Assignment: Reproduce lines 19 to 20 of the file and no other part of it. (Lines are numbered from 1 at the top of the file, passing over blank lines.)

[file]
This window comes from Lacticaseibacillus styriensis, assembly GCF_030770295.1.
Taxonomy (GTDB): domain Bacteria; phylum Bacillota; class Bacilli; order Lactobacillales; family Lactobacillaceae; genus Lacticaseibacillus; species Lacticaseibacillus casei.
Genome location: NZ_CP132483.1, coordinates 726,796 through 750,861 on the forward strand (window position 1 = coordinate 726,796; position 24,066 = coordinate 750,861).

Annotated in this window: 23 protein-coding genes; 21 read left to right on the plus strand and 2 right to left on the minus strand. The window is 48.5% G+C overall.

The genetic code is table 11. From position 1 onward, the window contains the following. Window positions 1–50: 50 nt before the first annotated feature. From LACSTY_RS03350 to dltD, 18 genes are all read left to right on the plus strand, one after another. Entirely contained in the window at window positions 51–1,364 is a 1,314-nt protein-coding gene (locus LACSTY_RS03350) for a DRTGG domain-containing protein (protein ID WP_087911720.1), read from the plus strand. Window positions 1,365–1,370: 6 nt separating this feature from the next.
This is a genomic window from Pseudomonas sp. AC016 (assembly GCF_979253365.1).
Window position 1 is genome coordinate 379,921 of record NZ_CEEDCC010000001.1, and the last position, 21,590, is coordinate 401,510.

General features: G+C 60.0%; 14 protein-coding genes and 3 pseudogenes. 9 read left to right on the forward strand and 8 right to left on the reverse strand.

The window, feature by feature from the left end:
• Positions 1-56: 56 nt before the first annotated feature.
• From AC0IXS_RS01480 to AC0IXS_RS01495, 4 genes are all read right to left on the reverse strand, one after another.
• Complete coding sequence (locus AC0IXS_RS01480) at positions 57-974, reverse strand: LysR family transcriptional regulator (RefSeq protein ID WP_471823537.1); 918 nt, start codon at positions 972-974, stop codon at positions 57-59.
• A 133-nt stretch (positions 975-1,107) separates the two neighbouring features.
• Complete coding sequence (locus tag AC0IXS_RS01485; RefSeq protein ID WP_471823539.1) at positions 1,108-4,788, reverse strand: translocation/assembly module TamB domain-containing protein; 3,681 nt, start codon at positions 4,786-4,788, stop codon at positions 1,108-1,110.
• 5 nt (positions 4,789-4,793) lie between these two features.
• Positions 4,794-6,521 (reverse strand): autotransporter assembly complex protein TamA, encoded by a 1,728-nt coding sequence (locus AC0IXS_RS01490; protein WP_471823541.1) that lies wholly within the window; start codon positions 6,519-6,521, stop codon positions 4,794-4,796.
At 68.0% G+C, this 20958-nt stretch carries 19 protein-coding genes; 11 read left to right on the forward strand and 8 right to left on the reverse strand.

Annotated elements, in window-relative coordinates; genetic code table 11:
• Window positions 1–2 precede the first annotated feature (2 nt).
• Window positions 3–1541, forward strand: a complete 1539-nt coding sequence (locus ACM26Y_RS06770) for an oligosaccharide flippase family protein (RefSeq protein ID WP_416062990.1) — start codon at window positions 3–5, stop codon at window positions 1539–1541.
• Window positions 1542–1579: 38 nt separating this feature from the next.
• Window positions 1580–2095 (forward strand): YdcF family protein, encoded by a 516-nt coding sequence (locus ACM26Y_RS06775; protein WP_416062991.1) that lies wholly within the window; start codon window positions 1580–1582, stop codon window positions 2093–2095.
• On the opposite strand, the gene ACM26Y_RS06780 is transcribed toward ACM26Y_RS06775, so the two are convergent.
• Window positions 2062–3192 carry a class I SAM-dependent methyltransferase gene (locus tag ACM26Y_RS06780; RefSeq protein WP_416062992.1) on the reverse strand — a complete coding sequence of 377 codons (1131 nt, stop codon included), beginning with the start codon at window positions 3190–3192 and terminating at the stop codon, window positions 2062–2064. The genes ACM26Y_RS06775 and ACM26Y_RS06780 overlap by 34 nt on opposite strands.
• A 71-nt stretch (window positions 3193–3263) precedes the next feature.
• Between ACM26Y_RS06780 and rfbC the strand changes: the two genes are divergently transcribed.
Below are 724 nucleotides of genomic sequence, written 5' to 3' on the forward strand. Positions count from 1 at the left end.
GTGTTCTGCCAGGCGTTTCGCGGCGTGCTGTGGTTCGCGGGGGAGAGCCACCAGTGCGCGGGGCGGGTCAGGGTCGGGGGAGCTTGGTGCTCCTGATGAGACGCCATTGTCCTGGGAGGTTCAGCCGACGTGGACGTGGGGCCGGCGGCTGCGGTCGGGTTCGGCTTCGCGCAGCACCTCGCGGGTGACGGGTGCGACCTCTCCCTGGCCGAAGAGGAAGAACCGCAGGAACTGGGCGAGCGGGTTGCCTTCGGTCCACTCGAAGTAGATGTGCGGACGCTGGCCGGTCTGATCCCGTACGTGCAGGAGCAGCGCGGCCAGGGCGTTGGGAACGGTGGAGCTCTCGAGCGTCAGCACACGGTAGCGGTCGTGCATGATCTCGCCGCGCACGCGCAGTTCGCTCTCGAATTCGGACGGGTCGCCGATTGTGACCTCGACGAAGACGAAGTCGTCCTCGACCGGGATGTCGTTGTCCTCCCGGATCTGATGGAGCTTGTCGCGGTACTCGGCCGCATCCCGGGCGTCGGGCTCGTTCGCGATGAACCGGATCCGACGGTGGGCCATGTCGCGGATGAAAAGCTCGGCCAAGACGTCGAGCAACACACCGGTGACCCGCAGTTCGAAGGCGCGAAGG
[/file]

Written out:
• Window positions 1–2 precede the first annotated feature (2 nt).
• Window positions 3–1541, forward strand: a complete 1539-nt coding sequence (locus ACM26Y_RS06770) for an oligosaccharide flippase family protein (RefSeq protein ID WP_416062990.1) — start codon at window positions 3–5, stop codon at window positions 1539–1541.